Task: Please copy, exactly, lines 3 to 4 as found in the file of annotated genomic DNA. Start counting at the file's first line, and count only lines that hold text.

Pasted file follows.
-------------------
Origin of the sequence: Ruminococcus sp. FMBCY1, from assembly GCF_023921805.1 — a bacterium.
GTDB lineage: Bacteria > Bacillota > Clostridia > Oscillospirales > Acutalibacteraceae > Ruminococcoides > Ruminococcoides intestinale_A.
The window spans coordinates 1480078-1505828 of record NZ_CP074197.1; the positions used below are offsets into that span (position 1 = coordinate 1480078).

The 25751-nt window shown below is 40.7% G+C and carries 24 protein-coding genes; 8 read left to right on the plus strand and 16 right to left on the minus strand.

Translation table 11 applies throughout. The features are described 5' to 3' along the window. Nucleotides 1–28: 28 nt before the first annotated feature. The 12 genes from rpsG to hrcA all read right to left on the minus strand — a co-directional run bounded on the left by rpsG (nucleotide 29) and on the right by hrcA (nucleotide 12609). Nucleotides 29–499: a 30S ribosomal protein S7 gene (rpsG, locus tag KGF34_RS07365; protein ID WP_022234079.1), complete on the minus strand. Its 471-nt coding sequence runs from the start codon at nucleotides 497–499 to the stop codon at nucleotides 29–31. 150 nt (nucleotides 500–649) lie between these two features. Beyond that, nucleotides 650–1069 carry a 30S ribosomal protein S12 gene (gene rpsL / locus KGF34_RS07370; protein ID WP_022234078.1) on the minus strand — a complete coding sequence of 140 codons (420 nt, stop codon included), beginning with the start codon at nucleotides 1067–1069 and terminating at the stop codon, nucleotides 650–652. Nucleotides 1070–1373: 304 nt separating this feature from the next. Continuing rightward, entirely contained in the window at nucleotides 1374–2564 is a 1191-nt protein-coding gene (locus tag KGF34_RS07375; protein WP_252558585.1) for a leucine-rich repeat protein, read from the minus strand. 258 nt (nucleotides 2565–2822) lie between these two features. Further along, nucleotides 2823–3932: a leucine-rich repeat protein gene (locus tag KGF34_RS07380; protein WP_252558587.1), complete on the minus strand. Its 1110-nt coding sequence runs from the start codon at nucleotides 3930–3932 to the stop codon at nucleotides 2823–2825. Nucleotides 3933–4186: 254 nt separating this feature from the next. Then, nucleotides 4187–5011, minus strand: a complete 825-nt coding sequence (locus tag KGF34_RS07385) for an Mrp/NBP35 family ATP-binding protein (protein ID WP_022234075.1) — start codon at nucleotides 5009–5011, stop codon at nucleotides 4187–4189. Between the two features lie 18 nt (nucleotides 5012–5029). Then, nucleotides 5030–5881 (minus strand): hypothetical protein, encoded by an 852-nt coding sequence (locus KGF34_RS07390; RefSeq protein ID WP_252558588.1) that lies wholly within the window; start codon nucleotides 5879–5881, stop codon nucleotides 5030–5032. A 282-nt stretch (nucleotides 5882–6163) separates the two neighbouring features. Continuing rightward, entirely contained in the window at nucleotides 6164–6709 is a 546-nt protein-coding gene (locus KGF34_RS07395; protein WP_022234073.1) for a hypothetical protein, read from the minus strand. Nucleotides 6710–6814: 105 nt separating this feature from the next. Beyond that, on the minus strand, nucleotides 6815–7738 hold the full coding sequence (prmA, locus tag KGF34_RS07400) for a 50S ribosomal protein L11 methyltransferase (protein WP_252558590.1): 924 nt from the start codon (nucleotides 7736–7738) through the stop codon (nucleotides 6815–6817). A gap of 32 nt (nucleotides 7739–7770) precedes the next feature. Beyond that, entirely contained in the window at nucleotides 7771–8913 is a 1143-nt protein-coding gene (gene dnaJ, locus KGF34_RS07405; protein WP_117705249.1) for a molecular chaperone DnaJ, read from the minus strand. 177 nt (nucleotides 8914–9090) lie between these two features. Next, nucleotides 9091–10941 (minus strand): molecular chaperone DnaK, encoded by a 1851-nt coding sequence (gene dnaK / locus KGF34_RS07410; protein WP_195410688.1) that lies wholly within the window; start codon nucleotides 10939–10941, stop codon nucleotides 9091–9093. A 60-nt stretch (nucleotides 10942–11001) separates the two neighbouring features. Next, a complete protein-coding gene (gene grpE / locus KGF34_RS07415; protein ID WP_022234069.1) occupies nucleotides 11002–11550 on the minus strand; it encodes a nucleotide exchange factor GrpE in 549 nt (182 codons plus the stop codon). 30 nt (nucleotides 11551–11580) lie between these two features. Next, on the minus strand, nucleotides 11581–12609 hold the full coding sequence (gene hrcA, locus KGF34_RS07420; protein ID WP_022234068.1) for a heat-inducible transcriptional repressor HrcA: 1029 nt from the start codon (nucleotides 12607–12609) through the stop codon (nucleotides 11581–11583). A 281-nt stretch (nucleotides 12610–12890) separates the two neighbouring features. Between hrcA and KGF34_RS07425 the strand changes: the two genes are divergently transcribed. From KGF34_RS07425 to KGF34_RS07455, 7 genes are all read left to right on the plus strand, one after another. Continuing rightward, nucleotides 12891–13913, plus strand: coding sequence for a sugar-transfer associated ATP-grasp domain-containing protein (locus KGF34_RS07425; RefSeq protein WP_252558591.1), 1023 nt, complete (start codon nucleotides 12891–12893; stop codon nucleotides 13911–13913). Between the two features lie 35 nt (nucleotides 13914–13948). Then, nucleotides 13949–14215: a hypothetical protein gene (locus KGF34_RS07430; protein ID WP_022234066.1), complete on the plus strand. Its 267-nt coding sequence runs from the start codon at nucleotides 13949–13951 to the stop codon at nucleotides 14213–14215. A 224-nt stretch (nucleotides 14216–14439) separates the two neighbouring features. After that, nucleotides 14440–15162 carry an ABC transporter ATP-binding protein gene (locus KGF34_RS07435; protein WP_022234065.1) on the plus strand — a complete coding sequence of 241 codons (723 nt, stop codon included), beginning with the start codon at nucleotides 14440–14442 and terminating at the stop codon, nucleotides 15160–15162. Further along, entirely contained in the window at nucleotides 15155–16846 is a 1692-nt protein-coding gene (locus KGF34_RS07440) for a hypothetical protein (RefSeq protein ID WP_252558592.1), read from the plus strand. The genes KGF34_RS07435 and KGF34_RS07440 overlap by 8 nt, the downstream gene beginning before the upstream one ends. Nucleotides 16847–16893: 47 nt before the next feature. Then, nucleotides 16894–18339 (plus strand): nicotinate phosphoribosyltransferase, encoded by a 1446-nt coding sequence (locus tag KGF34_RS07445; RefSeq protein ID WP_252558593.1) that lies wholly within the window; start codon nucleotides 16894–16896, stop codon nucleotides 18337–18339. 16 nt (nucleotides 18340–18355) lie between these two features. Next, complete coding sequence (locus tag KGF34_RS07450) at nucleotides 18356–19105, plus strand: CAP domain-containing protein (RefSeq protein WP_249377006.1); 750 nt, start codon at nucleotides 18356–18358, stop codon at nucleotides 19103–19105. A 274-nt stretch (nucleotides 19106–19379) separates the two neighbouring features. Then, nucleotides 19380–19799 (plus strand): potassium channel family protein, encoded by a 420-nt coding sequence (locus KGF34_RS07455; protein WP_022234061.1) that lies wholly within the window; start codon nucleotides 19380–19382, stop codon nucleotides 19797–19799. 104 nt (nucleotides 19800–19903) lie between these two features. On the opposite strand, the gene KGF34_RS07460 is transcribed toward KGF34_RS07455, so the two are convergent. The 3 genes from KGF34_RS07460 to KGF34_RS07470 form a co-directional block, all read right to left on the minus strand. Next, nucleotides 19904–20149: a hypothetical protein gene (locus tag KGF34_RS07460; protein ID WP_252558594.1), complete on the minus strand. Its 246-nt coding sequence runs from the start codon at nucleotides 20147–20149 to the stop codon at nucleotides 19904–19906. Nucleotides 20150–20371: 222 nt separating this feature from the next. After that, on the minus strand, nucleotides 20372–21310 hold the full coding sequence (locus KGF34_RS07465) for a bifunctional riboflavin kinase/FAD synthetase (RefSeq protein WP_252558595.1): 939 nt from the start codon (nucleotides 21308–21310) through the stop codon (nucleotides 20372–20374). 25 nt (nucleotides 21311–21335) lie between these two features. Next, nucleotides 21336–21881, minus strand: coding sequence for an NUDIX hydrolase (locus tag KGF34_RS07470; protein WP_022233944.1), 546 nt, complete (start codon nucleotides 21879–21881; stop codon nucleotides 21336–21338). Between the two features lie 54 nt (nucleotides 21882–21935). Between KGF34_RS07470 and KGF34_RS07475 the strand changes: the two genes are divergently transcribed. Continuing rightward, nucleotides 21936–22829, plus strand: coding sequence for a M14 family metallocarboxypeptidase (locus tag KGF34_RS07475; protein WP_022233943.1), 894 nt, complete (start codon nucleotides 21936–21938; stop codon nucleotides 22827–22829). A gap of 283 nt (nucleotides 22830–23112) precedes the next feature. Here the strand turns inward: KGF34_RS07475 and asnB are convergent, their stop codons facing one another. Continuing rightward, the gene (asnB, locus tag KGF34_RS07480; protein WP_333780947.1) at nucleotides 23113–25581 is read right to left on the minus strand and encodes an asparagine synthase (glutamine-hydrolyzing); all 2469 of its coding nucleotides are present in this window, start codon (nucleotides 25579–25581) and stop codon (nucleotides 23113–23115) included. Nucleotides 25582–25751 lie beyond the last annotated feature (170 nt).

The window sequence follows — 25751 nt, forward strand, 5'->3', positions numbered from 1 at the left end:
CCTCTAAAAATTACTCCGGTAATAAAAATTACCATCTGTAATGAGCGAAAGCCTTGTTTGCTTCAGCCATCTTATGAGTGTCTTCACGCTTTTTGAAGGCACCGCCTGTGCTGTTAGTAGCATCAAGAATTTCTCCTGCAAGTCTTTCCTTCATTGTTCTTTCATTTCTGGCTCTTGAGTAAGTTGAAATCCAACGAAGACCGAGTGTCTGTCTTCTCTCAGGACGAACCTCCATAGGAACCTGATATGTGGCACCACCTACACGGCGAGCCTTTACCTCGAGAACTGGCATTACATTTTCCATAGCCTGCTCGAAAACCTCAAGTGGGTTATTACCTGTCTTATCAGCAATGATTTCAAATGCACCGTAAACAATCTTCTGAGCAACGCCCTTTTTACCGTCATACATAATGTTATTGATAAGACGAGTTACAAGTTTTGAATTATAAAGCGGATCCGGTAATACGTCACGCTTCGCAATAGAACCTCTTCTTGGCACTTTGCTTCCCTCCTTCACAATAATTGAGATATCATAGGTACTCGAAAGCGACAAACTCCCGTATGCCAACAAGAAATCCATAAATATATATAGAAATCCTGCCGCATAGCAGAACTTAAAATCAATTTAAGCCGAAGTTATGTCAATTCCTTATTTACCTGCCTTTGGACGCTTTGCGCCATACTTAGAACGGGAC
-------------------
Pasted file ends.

The window spans coordinates 1480078-1505828 of record NZ_CP074197.1; the positions used below are offsets into that span (position 1 = coordinate 1480078).

The 25751-nt window shown below is 40.7% G+C and carries 24 protein-coding genes; 8 read left to right on the plus strand and 16 right to left on the minus strand.